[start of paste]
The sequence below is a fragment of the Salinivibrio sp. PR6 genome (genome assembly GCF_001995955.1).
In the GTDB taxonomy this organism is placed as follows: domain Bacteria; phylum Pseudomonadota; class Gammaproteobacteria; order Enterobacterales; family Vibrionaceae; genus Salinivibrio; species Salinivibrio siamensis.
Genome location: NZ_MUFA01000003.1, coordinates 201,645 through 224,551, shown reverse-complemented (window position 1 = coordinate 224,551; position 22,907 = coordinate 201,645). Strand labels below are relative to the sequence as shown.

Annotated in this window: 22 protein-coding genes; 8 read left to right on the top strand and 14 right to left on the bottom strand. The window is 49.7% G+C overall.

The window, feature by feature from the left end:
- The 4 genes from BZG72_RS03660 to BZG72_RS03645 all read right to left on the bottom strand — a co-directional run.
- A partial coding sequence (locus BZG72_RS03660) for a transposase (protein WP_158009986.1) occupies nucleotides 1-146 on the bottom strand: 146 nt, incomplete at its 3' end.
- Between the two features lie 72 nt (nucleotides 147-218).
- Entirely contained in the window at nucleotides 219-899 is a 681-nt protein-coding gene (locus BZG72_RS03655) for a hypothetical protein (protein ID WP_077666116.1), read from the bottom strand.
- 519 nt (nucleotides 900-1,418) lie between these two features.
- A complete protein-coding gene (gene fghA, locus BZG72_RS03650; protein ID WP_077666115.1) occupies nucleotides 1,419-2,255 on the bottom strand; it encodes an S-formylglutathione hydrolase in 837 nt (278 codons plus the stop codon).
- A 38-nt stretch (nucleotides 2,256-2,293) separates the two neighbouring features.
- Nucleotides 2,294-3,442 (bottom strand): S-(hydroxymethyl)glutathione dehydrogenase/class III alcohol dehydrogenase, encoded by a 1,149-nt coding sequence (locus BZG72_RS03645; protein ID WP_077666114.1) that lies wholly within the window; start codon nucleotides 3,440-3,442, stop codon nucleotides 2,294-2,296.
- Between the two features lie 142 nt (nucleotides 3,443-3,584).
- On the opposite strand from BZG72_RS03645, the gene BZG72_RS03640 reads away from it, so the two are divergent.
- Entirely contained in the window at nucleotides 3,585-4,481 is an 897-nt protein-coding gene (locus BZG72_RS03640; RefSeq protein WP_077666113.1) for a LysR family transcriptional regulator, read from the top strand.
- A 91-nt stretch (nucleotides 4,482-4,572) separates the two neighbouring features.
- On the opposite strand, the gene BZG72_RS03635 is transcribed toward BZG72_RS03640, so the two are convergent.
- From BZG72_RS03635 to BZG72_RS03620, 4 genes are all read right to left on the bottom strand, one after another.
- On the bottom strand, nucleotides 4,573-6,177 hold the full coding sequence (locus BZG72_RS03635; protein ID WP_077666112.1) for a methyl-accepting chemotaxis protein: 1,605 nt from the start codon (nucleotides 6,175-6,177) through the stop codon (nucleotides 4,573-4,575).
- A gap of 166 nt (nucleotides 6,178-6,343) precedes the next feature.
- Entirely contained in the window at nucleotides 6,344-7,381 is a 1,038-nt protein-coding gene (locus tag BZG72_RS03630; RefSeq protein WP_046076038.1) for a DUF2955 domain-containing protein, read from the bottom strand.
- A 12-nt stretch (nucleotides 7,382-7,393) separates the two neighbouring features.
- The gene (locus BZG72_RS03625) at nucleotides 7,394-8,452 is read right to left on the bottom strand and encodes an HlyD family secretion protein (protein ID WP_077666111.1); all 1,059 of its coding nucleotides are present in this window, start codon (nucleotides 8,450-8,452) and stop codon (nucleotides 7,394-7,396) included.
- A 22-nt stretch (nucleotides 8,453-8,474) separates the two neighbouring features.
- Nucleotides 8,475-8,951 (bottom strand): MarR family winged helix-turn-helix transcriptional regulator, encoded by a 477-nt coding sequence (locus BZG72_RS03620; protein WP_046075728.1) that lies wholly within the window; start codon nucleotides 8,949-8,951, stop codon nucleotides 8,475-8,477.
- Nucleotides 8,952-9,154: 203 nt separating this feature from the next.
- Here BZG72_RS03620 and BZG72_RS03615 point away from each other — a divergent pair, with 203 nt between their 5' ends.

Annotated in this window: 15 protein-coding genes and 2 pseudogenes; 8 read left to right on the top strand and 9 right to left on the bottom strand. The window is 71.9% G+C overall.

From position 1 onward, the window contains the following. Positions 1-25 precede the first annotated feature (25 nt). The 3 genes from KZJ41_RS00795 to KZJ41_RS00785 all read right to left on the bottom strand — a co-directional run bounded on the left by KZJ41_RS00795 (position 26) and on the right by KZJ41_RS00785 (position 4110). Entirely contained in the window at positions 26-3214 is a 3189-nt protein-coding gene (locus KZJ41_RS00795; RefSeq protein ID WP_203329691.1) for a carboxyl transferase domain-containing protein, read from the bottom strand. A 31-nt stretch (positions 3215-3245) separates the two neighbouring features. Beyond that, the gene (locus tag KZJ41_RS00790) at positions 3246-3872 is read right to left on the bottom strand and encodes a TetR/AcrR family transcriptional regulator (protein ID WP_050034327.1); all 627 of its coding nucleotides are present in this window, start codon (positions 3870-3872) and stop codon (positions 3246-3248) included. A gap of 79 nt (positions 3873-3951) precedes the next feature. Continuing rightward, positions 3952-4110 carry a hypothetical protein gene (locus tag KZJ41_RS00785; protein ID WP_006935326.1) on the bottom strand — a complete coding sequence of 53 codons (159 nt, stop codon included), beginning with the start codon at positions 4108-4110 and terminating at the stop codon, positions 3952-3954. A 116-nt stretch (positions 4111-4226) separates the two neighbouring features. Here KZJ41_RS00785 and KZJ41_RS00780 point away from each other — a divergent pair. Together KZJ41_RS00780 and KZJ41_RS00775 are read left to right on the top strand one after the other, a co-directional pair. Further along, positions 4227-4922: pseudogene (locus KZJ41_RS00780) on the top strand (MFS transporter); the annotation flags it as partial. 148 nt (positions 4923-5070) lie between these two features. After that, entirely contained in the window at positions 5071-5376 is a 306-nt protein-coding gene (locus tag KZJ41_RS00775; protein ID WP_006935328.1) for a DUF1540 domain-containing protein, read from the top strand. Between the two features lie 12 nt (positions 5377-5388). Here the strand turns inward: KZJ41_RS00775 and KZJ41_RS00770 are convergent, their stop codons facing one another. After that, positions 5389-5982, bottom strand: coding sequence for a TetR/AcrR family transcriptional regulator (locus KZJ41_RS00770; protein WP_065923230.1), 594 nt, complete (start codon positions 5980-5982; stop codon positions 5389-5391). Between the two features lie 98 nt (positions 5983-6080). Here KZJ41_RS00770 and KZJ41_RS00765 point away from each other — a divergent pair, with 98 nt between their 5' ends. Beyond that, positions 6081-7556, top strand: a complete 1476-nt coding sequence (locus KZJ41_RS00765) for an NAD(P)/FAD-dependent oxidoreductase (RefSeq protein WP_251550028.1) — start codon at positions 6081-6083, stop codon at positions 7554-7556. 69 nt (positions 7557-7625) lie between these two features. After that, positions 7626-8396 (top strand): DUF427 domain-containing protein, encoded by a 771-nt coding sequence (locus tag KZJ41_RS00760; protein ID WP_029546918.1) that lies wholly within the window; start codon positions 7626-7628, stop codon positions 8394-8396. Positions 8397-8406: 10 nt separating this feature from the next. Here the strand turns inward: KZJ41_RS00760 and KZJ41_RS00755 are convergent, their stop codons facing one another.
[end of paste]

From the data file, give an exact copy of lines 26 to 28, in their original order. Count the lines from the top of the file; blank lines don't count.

- Nucleotides 8,475-8,951 (bottom strand): MarR family winged helix-turn-helix transcriptional regulator, encoded by a 477-nt coding sequence (locus BZG72_RS03620; protein WP_046075728.1) that lies wholly within the window; start codon nucleotides 8,949-8,951, stop codon nucleotides 8,475-8,477.
- Nucleotides 8,952-9,154: 203 nt separating this feature from the next.
- Here BZG72_RS03620 and BZG72_RS03615 point away from each other — a divergent pair, with 203 nt between their 5' ends.